Most folks are right about me, I figure
In that I am a grouchy, negative, sometimes whiny punk I mean. It’s true that my sense of humor fluctuates like a Brownian motion on a local scale and my attitude waxes and wanes like the totemic celestial body, the moon. I can’t help it. You might be the same way. Not sure though.
What I mean is that that last post was a downer: ripping on poor ol’ LMB and whining about this and that. It was an undeserved negative for any reader (any of the three out there) who may have happened upon it.
Well, things feel better. It doesn’t take much to get a guy back on track. Here is a hookup by hookup account of a very recent outing that provided big medicine:
Conditions were not, to this day, what I considered to be optimal: windy and partly cloudy. The wind was from the E/NE, so I went for a lee. More on that later though, as my attitude regarding wind has changed over time and especially after today.
(1) Dangle a carrot. The Carp Carrot that is – from a one Mr. P. This fly had not been wet –ever. I walked up to a couple carp feeding in some vegetation – they were not feeding on the bottom, but rather handing in the middle of the column. First success was that they did not spook. Put a cast out past them and drug it back, ripping it kind of quick to keep it hopping over the veg tops… dropped it ~8 inches up from one of the pair… beautiful head dip, perfect hook set and then a nice explosive burst by the carp. Half-rolled out of the water as it tried to surge through the veg and get the bleep out of there. Then he broke my 3x tippet. I said something like “that ain’t right, man.” The first Carp Carrot was laid to rest then, with a batting average of 1.000, for I cannot mar it’s reputation by giving consideration to my tippet selection.
(2) One more Carp Carrot in orange – slapped it on. Saw a fish or two that spooked on me… Not five minutes later though, found another pair of feeders in veg – same situation. Casting directly into the wind, did the same cast behind and drag forward bit… let it sink in a nice little opening. One of the fish completely disappeared in a downward direction. HA! I thought and set the hook. Outstanding. Blasted through the veg and I was very convinced that the tippet wouldn’t hold… but it did. Got her clear of the thick stuff for a few solid but not spectacular runs, and then landed her: a beautiful, gold, deep fish. Not huge, but moderately sized. One of the better length:depth ratios I’ve encountered. Translation: nice fatty.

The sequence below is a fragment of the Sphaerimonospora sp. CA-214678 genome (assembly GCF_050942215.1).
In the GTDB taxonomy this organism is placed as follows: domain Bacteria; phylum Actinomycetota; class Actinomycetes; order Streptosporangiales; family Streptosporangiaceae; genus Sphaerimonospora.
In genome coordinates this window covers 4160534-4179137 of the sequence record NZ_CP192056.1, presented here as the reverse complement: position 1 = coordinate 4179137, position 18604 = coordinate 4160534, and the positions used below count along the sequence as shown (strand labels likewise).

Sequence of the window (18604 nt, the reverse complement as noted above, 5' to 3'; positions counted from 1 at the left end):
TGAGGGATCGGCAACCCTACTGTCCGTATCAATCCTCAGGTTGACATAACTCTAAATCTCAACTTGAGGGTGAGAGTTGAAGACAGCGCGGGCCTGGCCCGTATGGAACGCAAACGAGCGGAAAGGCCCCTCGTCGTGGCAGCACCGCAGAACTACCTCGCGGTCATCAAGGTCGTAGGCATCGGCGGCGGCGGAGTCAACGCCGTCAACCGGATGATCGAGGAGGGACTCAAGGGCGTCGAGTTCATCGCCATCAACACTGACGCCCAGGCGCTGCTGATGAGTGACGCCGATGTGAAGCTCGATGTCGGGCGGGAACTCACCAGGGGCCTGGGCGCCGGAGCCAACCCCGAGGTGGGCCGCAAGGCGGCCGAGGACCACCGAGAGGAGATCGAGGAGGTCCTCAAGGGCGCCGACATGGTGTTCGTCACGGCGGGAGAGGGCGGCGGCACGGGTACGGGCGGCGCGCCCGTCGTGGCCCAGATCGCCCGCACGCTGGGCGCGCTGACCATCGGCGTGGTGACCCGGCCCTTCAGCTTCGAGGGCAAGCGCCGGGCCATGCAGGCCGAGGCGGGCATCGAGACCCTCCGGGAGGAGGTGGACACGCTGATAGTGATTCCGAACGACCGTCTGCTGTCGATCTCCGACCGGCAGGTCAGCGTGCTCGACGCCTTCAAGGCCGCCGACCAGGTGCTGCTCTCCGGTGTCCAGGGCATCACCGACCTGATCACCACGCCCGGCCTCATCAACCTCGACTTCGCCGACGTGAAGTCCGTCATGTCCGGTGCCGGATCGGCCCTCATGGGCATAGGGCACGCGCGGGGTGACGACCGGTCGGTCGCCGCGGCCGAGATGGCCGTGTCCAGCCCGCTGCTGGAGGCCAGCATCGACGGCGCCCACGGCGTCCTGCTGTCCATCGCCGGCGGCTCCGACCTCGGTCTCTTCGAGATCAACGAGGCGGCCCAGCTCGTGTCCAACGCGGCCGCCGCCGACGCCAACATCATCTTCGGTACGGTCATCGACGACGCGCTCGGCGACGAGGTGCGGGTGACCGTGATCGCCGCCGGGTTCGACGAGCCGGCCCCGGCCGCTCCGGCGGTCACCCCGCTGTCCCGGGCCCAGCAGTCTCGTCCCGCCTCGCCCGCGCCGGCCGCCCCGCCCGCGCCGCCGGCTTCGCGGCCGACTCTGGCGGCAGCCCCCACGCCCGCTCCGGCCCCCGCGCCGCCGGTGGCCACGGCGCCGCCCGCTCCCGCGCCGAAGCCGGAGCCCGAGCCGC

(3) Walking along and what do I see? Golden scales peeking through the densest veg you could imagine. Just blaring at me. This fish is ever so slowly moving along under a veg mat… maybe feeding. Maybe. I gathered up all the line and left ~4 feet of leader hanging off… dapped the fly through a 3” opening in the mat. I was focused on this fish, waiting for some sign… when another, heretofore unseen fish, ate the damn fly! Surprised me, but I set the hook and had her on for ~1 second before she removed the fly and placed it neatly in a ragged pile of green.
A couple notes:
(1) That first fish, despite the breakoff, felt better than the fish I landed on Friday. This is because things worked right, in my mind. I didn’t play a numbers game like I did on Friday… but rather I made the proper presentation once, and it worked. That is fulfillment in the world of fishing.
(2) The wind is (or at least can be) a friend, not an enemy of the sight fisher. Some degree of wind anyway. To date I’ve always scowled at the wind that fouls up the fish-bowl views of lakes and rivers. I like to be able to see detail. After comparing Friday to today though, and thinking back on how I’ve fished this water, my attitude on the breeze is changing. I figure it like this: any good visibility conditions can be used by both carp and fisherman. If it’s stone calm and clear, that is likely as much as an advantage to them as it is to you. In these conditions, they are likely to see you even though they are not actively looking for you. When it is windy, you are both at a disadvantage: you can’t see the carp as well, and vice versa. However, the fact that you are looking for the carp comes into play here… The fish are not searching for you. They are on guard, but not searching for you… and their guard can be fouled by conditions. If you are careful and you study the water and look for dark shapes and certain geometry, you can gain an advantage.Check the depth on this footballer: